Ribosomes are the building blocks of life. Ribosomes are required by every cell on the planet to translate genetic data into the critical proteins required for the organism’s operation and, consequently, for the manufacture of new ribosomes. However, scientists are still unsure how these critical nanomachines are put together.
New high-resolution photos of the big ribosomal subunit give light on how nature’s most basic molecule coalesces in human cells. The discoveries, which were published in Science, bring us one step closer to understanding ribosome assembly.
“We now have a pretty good idea of how the large ribosomal subunit is assembled in humans,” explains Sebastian Klinge of Rockefeller. “We still have a lot of gaps in our understanding, but we have a much better idea now than we did before.”
Solving the large subunit
Ribosomes were discovered about 70 years ago at Rockefeller University. Researchers discovered that they are made up of two separate components: a small 40S subunit that interprets messenger RNA and a bigger 60S subunit that connects protein fragments. However, those were the broadest brushstrokes. The specific steps involved in assembling these complicated molecules into their mature state have long been a mystery.
Klinge’s long-term approach to this broader problem has been to figure out how ribosomes develop in the first place. Klinge’s lab was among the first to use cryo-electron microscopy to capture footage of a nonbacterial ribosome assembling towards its final shape, and the lab has since taken an even more granular approach—painfully stringing snapshots of maturing ribosomes together to understand how these molecules get from one point in their assembly to the next.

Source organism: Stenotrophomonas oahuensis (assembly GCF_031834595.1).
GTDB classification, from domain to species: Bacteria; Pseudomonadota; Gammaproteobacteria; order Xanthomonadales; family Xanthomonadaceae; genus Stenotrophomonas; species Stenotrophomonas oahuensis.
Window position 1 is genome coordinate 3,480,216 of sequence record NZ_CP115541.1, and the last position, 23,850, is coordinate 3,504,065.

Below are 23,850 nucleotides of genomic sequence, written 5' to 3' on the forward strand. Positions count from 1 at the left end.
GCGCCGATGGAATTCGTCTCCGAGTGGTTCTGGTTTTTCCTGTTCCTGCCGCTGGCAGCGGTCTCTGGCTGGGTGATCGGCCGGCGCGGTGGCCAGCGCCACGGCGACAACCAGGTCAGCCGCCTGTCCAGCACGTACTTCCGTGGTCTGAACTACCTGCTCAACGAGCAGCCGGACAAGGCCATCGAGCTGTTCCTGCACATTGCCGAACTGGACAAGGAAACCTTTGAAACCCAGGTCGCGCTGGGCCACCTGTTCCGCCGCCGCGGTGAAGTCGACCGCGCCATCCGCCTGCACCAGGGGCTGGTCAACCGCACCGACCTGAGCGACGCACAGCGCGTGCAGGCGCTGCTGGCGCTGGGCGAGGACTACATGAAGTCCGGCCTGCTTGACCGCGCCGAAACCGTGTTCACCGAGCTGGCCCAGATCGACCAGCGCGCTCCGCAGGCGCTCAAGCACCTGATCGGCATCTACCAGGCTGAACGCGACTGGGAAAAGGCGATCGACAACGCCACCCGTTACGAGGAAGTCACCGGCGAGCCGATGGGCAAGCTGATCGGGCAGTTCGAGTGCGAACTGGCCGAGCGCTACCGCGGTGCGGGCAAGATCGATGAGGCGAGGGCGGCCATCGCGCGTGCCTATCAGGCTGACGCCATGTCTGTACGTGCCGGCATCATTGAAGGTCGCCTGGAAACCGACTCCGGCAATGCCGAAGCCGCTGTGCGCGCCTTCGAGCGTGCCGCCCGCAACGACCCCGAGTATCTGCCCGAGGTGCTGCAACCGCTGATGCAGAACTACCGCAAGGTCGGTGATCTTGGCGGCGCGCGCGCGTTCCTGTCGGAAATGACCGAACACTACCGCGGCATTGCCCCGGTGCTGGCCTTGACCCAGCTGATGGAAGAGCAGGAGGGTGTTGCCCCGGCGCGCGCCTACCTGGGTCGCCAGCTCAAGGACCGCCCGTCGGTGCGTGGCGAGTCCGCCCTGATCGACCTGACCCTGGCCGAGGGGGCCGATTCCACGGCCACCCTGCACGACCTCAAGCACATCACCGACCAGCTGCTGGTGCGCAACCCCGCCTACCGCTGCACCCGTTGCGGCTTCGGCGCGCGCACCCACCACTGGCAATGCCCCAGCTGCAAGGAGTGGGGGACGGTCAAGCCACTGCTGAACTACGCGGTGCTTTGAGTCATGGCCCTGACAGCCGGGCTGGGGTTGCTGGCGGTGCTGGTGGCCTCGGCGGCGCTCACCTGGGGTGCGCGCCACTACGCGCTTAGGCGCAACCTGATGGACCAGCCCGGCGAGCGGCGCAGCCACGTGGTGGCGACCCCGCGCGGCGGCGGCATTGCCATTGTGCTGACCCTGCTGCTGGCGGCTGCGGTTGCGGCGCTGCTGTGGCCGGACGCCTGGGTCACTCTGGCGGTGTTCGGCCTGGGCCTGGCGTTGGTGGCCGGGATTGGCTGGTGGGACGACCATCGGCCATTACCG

Klinge and colleagues have found and characterized over 200 ribosome assembly variables that govern ribosome modification, processing, and folding in recent years.
Klinge and colleagues focused on the human big ribosomal subunit (60S) for the current investigation. The team already knew from yeast studies that the large subunit is formed by two precursors (a 5S rRNA and a 32S pre-rRNA snapping together), but “we wanted to know all of the events that need to happen for this to occur,” says Arnaud Vanden Broeck, a postdoctoral researcher in Klinge’s lab. “We wanted to explain how the large subunit is assembled and processed in human cells.”
Vanden Broeck and Klinge used novel genome editing and biochemistry approaches to acquire high-resolution cryo-EM structures of 24 human large ribosomal subunit assembly intermediates as they matured. The graphics depict how assembly factors, proteins, and enzymes interact with RNA components to induce 60S creation and maturation. The findings provide a nearly full description of how the human large subunit is assembled.
“For sixty years, we had almost nothing on the intermediates that form the human 60S—it was all but invisible to us—and now we’ve jumped from nothing to pretty good coverage,” Vanden Broeck says, admitting that some of the rarest and most transient steps on the road to the mature 60S may have eluded the team and fallen through the cracks. “We still have a lot of work to do.”
Nonetheless, major discoveries from the study may already be influencing related fields of research. Among the found intermediary steps are signaling pathways that suggest a relationship between ribosome assembly and cellular metabolism, implying that a thorough knowledge of ribosomes may require close collaboration with cell metabolism experts. Furthermore, the study’s granular look into the processes of ribosome production may provide a vital background for scientists studying disorders connected to ribosome mutations.
For the time being, Klinge and Vanden Broeck are pleased to marvel at the significant progress. “It’s not guesswork anymore,” Klinge explains. “We can now see in great detail what happens when the large subunit assembles.” It’s humbling to understand that we can finally see what generates ribosomes and drives protein production in all of our cells.”